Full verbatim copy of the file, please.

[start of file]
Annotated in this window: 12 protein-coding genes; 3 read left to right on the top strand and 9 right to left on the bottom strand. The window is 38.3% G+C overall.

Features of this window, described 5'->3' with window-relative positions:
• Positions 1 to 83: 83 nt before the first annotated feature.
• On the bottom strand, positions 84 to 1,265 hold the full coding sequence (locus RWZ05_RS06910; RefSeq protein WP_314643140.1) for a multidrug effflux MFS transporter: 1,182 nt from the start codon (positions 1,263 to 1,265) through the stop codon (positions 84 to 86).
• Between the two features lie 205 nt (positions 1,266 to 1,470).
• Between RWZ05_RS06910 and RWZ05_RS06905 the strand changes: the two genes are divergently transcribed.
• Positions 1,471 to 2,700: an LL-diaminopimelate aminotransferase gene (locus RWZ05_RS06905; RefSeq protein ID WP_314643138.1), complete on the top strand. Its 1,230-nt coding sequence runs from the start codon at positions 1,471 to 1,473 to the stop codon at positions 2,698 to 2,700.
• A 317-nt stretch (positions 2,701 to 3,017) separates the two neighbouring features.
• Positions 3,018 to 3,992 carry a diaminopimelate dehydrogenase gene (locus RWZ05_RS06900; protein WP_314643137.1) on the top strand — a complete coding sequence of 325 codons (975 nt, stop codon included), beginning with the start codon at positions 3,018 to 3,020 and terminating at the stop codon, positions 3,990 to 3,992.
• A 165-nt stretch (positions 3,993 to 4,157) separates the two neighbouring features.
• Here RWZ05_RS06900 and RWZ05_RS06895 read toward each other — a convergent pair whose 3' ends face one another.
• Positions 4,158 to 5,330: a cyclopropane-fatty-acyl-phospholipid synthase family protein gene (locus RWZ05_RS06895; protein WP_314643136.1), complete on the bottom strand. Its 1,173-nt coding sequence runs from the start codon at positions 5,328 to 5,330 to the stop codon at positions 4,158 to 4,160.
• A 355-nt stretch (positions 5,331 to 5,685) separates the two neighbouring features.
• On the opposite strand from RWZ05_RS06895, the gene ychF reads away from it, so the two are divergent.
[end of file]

Annotated in this window: 12 protein-coding genes; 3 read left to right on the top strand and 9 right to left on the bottom strand. The window is 38.3% G+C overall.

Features of this window, described 5'->3' with window-relative positions:
• Positions 1 to 83: 83 nt before the first annotated feature.
• On the bottom strand, positions 84 to 1,265 hold the full coding sequence (locus RWZ05_RS06910; RefSeq protein WP_314643140.1) for a multidrug effflux MFS transporter: 1,182 nt from the start codon (positions 1,263 to 1,265) through the stop codon (positions 84 to 86).
• Between the two features lie 205 nt (positions 1,266 to 1,470).
• Between RWZ05_RS06910 and RWZ05_RS06905 the strand changes: the two genes are divergently transcribed.
• Positions 1,471 to 2,700: an LL-diaminopimelate aminotransferase gene (locus RWZ05_RS06905; RefSeq protein ID WP_314643138.1), complete on the top strand. Its 1,230-nt coding sequence runs from the start codon at positions 1,471 to 1,473 to the stop codon at positions 2,698 to 2,700.
• A 317-nt stretch (positions 2,701 to 3,017) separates the two neighbouring features.
• Positions 3,018 to 3,992 carry a diaminopimelate dehydrogenase gene (locus RWZ05_RS06900; protein WP_314643137.1) on the top strand — a complete coding sequence of 325 codons (975 nt, stop codon included), beginning with the start codon at positions 3,018 to 3,020 and terminating at the stop codon, positions 3,990 to 3,992.
• A 165-nt stretch (positions 3,993 to 4,157) separates the two neighbouring features.
• Here RWZ05_RS06900 and RWZ05_RS06895 read toward each other — a convergent pair whose 3' ends face one another.
• Positions 4,158 to 5,330: a cyclopropane-fatty-acyl-phospholipid synthase family protein gene (locus RWZ05_RS06895; protein WP_314643136.1), complete on the bottom strand. Its 1,173-nt coding sequence runs from the start codon at positions 5,328 to 5,330 to the stop codon at positions 4,158 to 4,160.
• A 355-nt stretch (positions 5,331 to 5,685) separates the two neighbouring features.
• On the opposite strand from RWZ05_RS06895, the gene ychF reads away from it, so the two are divergent.